John McCain and his staff spent the last night of the campaign at the Biltmore Hotel in Phoenix. But early Tuesday afternoon, the biggest McCain booster in the place appears to a 13-year-old boy.
“The reason I disapprove of Obama is his liberal economics,” says Conor O’Connell, decked out in an oversize McCain T-shirt covered in buttons. “He taxes the rich. But in his definition, that’s everyone with a job.”
O’Connell is holding court in the hotel lobby, where members of Sarah Palin’s family are fawning over him. He goes to school in Phoenix—he’s a seventh-grader at Desert Arroyo Middle School—but he’s taking the day off after begging his dad to let him attend the McCain rally. “He’ll never have another chance like this,” says his father, Sean.
O’Connell says he supports John McCain for all sorts of reasons, chief among them oil. “Of course I totally support alternative energy,” he says. “But if we have oil, why don’t we use it before we go spend a billion dollars on research for other things?” O’Connell says his two biggest influences are his dad, a consultant and small-business owner who makes no secret of his distaste for regulation, and Ms. Kratzke, his social studies teacher.
The rest of his information comes from Fox News. “I do agree that it’s very Republican, but they give you both sides of the story,” he says. The rest of the media? Not so much. “When McCain and Palin make a mistake, the liberal media is on them like that,” he says. “But when Obama and Biden do it, no one cares. It’s so corrupt.”
Eventually, O’Connell sees himself going into politics, “probably as a congressman or senator or governor.” I ask him what drives him. “I just want to be for the people,” he says. “I just want to go out there and change things.” He says he wishes he could run now—unfortunately, few states allow 13-year-olds to hold public office. So “McCain is doing it for me,” he says, laughing. But he points out that the youngest mayor in America is 19 years old.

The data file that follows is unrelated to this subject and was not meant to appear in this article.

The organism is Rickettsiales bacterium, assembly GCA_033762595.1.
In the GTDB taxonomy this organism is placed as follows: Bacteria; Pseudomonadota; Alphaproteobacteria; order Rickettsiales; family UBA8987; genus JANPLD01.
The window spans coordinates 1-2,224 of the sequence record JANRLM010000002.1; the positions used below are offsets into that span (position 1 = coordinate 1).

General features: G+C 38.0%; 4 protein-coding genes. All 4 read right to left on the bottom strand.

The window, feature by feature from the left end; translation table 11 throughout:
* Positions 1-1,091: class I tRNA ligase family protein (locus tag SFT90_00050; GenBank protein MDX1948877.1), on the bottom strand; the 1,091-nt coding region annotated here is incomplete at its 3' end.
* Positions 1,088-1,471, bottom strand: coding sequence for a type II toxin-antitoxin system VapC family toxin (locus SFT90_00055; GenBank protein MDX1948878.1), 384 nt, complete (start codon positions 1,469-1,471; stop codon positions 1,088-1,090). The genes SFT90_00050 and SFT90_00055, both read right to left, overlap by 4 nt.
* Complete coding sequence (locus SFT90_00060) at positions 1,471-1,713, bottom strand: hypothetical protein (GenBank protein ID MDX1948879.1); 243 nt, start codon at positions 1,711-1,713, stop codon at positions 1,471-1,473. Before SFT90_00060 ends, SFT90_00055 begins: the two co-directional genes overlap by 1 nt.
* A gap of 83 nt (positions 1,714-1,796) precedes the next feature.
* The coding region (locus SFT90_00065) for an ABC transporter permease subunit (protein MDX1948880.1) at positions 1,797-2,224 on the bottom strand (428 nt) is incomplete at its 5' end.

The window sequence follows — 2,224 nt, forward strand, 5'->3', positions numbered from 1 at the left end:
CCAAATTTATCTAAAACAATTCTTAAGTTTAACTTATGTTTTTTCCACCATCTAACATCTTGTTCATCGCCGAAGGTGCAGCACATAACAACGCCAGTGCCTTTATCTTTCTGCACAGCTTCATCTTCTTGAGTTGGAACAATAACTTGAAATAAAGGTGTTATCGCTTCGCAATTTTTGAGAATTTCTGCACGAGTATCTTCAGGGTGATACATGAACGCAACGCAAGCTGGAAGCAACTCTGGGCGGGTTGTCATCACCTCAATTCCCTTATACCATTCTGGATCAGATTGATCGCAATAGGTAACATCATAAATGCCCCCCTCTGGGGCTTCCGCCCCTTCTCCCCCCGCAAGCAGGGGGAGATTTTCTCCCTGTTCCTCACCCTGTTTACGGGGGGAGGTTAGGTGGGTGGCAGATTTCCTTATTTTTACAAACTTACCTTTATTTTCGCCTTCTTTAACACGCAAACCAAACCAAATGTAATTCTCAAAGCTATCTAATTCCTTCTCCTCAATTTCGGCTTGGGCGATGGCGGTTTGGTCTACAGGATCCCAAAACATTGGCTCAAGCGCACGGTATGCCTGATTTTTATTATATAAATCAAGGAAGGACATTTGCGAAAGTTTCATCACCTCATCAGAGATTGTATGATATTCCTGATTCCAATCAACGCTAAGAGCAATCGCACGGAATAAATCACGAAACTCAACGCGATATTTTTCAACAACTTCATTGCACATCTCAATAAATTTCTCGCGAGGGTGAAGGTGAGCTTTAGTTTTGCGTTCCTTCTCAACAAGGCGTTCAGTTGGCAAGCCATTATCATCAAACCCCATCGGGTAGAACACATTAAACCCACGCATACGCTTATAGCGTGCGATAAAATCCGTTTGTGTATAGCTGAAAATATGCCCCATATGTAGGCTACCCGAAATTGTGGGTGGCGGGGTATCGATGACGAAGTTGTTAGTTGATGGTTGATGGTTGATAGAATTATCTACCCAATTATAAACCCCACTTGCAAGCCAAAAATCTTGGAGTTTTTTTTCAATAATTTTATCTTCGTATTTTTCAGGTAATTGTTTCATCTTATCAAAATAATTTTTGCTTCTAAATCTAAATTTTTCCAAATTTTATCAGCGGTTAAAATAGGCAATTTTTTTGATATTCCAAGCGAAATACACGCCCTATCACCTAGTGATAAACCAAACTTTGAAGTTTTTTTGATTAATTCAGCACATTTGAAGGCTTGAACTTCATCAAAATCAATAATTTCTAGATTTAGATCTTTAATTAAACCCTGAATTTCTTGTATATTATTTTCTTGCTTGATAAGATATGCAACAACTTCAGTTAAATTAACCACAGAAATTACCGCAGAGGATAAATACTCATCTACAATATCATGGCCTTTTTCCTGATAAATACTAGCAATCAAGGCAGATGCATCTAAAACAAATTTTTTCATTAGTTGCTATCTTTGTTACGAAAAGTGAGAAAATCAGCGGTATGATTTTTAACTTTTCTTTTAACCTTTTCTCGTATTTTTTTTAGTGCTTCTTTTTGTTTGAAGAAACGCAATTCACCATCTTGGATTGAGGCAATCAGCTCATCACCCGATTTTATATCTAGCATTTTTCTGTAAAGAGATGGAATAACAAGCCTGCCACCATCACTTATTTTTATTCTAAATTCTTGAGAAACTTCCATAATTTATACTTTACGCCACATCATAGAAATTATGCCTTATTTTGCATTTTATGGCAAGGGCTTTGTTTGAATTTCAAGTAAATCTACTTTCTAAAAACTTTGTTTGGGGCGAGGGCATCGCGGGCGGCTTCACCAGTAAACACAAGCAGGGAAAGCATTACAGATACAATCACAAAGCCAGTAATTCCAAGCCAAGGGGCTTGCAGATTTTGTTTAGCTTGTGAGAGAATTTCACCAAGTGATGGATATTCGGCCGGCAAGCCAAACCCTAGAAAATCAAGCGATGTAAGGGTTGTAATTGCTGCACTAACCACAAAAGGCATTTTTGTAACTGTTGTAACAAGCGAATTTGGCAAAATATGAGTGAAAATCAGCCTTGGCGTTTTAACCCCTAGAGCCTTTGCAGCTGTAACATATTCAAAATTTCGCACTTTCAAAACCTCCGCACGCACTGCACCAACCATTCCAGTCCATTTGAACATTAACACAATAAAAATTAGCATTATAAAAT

He already has a head start. In elementary school, O’Connell was vice president and treasurer of his class. He wanted to be president, but he lost—a tough early dose of reality. (His little sister, now in fifth grade, occupies his old seat.) But he has since recovered. This fall, his school held a mock presidential election. He won on a platform of fast food for everyone. “I wasn’t talking about McDonald’s,” he reassures me. “I said we want Panda Express and Rubio. … The fast food I’m talking about was healthy.” It wasn’t an easy victory. He ran against one of his best friends, Justin. “Of course this didn’t separate our friendship at all.” From that experience, O’Connell says he learned the value of knowing your constituents. “I listened to what the kids wanted,” he said. “I related to them.”
O’Connell tells me he didn’t run for student government this year because they don’t have any actual power. “I don’t want to take shots at them, but they don’t really get to change anything,” he says. Instead, he’s currently spearheading the creation of a school senate. If successful, he thinks it’s only fair that he would be “supreme senator.” ” ‘Students First’ is my motto,” he says, playing off McCain’s slogan. Not everyone is happy with the senate plan, particularly members of the pre-existing student government. “They call it ‘high treason’ or whatever,” he says. “I just want to get students involved.”
For now, O’Connell is following the No. 1 rule of campaigning: Reach out to your friends and neighbors. “I do influence my peers as far as supporting John McCain.” As we’re talking, several adults passing by comment on how articulate he is. “You’re the smartest kid I’ve ever met,” says one guy in a McCain hat. Connor agrees that most kids his age could learn a few things. “I don’t want to be like I’m all that,” says Connor. “I’d just like to educate them more.”
Later, O’Connell came outside to meet members of the McCain communications team. There, he shared his views on immigration and drilling and assured them that most of his classmates were McCain supporters. Michael Goldfarb, who writes the official McCain blog , seemed cheered. “I think we’re gonna win the youth vote in 2012,” he said. “I can feel it.”